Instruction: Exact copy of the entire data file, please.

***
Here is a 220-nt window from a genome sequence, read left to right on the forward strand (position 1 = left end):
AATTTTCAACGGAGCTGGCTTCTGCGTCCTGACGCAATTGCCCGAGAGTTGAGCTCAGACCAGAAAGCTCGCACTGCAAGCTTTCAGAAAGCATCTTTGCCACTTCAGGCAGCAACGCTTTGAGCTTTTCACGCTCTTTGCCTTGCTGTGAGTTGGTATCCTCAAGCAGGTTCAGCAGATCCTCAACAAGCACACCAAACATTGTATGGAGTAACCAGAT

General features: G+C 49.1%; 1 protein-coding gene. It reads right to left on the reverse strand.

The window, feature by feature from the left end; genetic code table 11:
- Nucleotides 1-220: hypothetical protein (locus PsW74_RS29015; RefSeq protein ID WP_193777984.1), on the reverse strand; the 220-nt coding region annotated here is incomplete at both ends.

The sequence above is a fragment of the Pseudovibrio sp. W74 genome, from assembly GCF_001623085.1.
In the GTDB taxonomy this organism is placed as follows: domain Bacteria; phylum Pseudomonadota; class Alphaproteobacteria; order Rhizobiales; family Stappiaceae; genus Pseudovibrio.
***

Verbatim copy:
Here is a 220-nt window from a genome sequence, read left to right on the forward strand (position 1 = left end):
AATTTTCAACGGAGCTGGCTTCTGCGTCCTGACGCAATTGCCCGAGAGTTGAGCTCAGACCAGAAAGCTCGCACTGCAAGCTTTCAGAAAGCATCTTTGCCACTTCAGGCAGCAACGCTTTGAGCTTTTCACGCTCTTTGCCTTGCTGTGAGTTGGTATCCTCAAGCAGGTTCAGCAGATCCTCAACAAGCACACCAAACATTGTATGGAGTAACCAGAT

General features: G+C 49.1%; 1 protein-coding gene. It reads right to left on the reverse strand.

The window, feature by feature from the left end; genetic code table 11:
- Nucleotides 1-220: hypothetical protein (locus PsW74_RS29015; RefSeq protein ID WP_193777984.1), on the reverse strand; the 220-nt coding region annotated here is incomplete at both ends.

The sequence above is a fragment of the Pseudovibrio sp. W74 genome, from assembly GCF_001623085.1.
In the GTDB taxonomy this organism is placed as follows: domain Bacteria; phylum Pseudomonadota; class Alphaproteobacteria; order Rhizobiales; family Stappiaceae; genus Pseudovibrio.